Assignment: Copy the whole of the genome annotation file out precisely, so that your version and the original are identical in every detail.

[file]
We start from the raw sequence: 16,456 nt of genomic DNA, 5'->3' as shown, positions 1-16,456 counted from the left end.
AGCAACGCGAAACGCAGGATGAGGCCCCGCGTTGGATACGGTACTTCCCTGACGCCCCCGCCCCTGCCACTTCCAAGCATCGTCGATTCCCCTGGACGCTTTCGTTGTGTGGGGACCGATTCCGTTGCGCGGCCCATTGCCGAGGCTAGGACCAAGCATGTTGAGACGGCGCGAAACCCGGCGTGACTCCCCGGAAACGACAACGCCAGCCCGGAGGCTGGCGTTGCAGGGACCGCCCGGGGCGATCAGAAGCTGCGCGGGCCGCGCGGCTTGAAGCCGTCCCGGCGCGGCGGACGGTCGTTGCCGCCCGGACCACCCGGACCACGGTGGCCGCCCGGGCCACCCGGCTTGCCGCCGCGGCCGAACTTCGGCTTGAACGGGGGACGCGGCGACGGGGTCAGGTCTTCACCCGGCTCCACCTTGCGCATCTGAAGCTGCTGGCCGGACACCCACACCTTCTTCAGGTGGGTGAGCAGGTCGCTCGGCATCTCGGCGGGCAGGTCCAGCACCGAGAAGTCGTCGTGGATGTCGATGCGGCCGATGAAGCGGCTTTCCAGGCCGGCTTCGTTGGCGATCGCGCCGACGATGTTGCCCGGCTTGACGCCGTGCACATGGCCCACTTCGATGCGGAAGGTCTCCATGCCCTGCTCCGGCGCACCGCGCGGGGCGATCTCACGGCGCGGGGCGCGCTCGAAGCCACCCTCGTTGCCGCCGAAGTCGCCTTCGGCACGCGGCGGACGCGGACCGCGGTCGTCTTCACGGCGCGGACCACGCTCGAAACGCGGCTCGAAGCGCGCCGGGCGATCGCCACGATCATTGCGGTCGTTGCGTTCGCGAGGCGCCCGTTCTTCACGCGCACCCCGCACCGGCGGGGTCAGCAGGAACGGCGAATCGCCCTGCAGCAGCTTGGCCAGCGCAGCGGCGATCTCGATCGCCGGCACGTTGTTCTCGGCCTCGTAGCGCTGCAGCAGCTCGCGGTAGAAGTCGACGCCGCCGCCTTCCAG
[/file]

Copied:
We start from the raw sequence: 16,456 nt of genomic DNA, 5'->3' as shown, positions 1-16,456 counted from the left end.
AGCAACGCGAAACGCAGGATGAGGCCCCGCGTTGGATACGGTACTTCCCTGACGCCCCCGCCCCTGCCACTTCCAAGCATCGTCGATTCCCCTGGACGCTTTCGTTGTGTGGGGACCGATTCCGTTGCGCGGCCCATTGCCGAGGCTAGGACCAAGCATGTTGAGACGGCGCGAAACCCGGCGTGACTCCCCGGAAACGACAACGCCAGCCCGGAGGCTGGCGTTGCAGGGACCGCCCGGGGCGATCAGAAGCTGCGCGGGCCGCGCGGCTTGAAGCCGTCCCGGCGCGGCGGACGGTCGTTGCCGCCCGGACCACCCGGACCACGGTGGCCGCCCGGGCCACCCGGCTTGCCGCCGCGGCCGAACTTCGGCTTGAACGGGGGACGCGGCGACGGGGTCAGGTCTTCACCCGGCTCCACCTTGCGCATCTGAAGCTGCTGGCCGGACACCCACACCTTCTTCAGGTGGGTGAGCAGGTCGCTCGGCATCTCGGCGGGCAGGTCCAGCACCGAGAAGTCGTCGTGGATGTCGATGCGGCCGATGAAGCGGCTTTCCAGGCCGGCTTCGTTGGCGATCGCGCCGACGATGTTGCCCGGCTTGACGCCGTGCACATGGCCCACTTCGATGCGGAAGGTCTCCATGCCCTGCTCCGGCGCACCGCGCGGGGCGATCTCACGGCGCGGGGCGCGCTCGAAGCCACCCTCGTTGCCGCCGAAGTCGCCTTCGGCACGCGGCGGACGCGGACCGCGGTCGTCTTCACGGCGCGGACCACGCTCGAAACGCGGCTCGAAGCGCGCCGGGCGATCGCCACGATCATTGCGGTCGTTGCGTTCGCGAGGCGCCCGTTCTTCACGCGCACCCCGCACCGGCGGGGTCAGCAGGAACGGCGAATCGCCCTGCAGCAGCTTGGCCAGCGCAGCGGCGATCTCGATCGCCGGCACGTTGTTCTCGGCCTCGTAGCGCTGCAGCAGCTCGCGGTAGAAGTCGACGCCGCCGCCTTCCAG